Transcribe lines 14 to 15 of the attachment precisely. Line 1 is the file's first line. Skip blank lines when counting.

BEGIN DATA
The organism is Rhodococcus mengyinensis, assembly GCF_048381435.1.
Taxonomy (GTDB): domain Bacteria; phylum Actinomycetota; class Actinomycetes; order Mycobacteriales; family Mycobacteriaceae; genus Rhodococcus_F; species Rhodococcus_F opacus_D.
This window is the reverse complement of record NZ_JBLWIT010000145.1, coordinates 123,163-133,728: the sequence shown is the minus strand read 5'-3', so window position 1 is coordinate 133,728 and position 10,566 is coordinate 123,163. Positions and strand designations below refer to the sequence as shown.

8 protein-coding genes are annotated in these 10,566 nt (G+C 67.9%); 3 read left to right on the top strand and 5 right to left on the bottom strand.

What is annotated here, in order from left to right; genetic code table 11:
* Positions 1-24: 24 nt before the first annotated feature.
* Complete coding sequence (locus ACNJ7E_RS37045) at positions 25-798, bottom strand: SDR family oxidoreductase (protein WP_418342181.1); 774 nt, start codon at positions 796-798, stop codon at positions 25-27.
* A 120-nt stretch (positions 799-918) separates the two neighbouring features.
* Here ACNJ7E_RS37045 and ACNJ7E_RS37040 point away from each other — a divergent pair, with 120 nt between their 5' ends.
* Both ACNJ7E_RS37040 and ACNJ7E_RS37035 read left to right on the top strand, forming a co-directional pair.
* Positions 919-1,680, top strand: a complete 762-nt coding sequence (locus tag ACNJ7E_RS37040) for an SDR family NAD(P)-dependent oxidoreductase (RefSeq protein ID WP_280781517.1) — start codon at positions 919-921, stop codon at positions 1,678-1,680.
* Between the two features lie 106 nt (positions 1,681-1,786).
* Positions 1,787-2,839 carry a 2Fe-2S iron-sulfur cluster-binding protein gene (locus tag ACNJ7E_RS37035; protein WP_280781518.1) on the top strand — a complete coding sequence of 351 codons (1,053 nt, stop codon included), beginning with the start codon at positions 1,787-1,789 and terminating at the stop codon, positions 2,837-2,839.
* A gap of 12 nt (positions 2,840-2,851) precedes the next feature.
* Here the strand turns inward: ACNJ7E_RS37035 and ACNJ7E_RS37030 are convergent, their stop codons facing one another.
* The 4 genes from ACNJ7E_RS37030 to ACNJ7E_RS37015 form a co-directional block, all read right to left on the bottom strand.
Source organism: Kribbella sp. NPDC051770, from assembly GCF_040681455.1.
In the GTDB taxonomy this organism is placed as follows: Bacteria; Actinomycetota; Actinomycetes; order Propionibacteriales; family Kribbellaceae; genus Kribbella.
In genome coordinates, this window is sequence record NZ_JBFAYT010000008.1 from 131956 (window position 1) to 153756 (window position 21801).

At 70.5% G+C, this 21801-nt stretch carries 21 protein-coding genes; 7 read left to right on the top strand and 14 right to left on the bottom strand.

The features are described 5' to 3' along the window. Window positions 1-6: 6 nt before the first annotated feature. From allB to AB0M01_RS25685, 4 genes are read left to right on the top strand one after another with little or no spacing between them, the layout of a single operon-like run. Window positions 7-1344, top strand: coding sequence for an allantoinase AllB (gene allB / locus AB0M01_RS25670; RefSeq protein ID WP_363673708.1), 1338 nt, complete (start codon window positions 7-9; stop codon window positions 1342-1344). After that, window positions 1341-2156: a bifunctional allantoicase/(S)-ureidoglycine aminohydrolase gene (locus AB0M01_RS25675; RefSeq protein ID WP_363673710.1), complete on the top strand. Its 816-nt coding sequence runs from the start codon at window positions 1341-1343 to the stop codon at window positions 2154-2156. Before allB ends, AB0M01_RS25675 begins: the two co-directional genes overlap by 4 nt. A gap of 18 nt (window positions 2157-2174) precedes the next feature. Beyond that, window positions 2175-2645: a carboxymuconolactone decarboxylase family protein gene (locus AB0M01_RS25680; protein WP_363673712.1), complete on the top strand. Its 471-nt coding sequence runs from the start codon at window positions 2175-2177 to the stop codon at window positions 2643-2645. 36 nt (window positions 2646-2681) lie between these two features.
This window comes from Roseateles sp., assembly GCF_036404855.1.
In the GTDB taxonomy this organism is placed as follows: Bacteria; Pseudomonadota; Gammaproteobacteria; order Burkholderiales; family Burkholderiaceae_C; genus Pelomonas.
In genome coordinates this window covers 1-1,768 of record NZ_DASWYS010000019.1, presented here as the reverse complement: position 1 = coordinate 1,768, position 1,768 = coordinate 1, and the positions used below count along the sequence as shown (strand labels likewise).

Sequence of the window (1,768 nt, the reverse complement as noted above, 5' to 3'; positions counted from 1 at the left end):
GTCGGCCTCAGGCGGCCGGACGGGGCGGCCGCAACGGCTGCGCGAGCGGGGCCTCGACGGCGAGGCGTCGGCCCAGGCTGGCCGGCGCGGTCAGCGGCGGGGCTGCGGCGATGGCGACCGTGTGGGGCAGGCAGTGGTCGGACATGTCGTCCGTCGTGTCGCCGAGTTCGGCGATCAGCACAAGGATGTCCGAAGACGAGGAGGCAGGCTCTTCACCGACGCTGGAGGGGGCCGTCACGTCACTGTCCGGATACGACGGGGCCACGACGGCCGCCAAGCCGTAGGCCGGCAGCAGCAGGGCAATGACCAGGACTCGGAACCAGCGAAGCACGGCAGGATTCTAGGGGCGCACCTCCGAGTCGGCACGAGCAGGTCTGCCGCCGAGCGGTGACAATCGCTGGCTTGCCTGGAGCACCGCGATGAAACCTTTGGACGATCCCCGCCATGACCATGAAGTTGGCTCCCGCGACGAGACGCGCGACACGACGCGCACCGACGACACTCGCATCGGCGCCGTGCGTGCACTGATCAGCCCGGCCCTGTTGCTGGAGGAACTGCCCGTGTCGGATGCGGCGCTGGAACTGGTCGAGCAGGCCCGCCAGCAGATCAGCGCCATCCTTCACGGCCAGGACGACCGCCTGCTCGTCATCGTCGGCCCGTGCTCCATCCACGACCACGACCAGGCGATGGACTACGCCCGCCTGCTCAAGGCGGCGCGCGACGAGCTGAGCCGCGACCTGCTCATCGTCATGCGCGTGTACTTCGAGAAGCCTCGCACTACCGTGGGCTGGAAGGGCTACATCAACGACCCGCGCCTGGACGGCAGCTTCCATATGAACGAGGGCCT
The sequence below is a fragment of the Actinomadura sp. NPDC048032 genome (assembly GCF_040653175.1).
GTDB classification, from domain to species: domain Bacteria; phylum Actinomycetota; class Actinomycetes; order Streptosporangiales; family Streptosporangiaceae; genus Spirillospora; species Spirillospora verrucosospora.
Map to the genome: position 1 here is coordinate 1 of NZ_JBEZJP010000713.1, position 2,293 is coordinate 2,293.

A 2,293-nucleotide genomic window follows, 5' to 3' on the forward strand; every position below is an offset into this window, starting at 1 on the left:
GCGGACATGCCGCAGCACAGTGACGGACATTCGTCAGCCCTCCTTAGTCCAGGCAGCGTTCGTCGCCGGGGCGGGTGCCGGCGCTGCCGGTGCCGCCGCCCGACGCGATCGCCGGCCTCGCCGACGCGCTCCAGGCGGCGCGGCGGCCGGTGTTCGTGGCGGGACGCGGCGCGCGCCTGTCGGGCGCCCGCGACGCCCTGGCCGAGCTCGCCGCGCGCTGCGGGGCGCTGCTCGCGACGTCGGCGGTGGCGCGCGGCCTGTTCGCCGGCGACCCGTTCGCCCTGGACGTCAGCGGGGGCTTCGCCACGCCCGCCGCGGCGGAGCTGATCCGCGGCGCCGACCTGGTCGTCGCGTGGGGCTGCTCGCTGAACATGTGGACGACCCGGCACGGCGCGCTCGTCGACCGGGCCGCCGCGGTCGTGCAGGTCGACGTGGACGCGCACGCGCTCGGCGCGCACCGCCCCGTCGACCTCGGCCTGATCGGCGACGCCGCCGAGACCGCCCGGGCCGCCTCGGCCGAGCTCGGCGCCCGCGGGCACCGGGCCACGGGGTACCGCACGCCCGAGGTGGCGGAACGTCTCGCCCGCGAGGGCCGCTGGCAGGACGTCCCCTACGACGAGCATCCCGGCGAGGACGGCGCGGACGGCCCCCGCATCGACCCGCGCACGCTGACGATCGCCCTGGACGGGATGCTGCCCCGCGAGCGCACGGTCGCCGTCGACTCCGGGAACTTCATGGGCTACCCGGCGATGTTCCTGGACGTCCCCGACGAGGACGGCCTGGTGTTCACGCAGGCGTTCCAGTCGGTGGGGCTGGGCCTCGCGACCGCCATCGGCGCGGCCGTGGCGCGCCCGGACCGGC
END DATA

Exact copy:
* A gap of 12 nt (positions 2,840-2,851) precedes the next feature.
* Here the strand turns inward: ACNJ7E_RS37035 and ACNJ7E_RS37030 are convergent, their stop codons facing one another.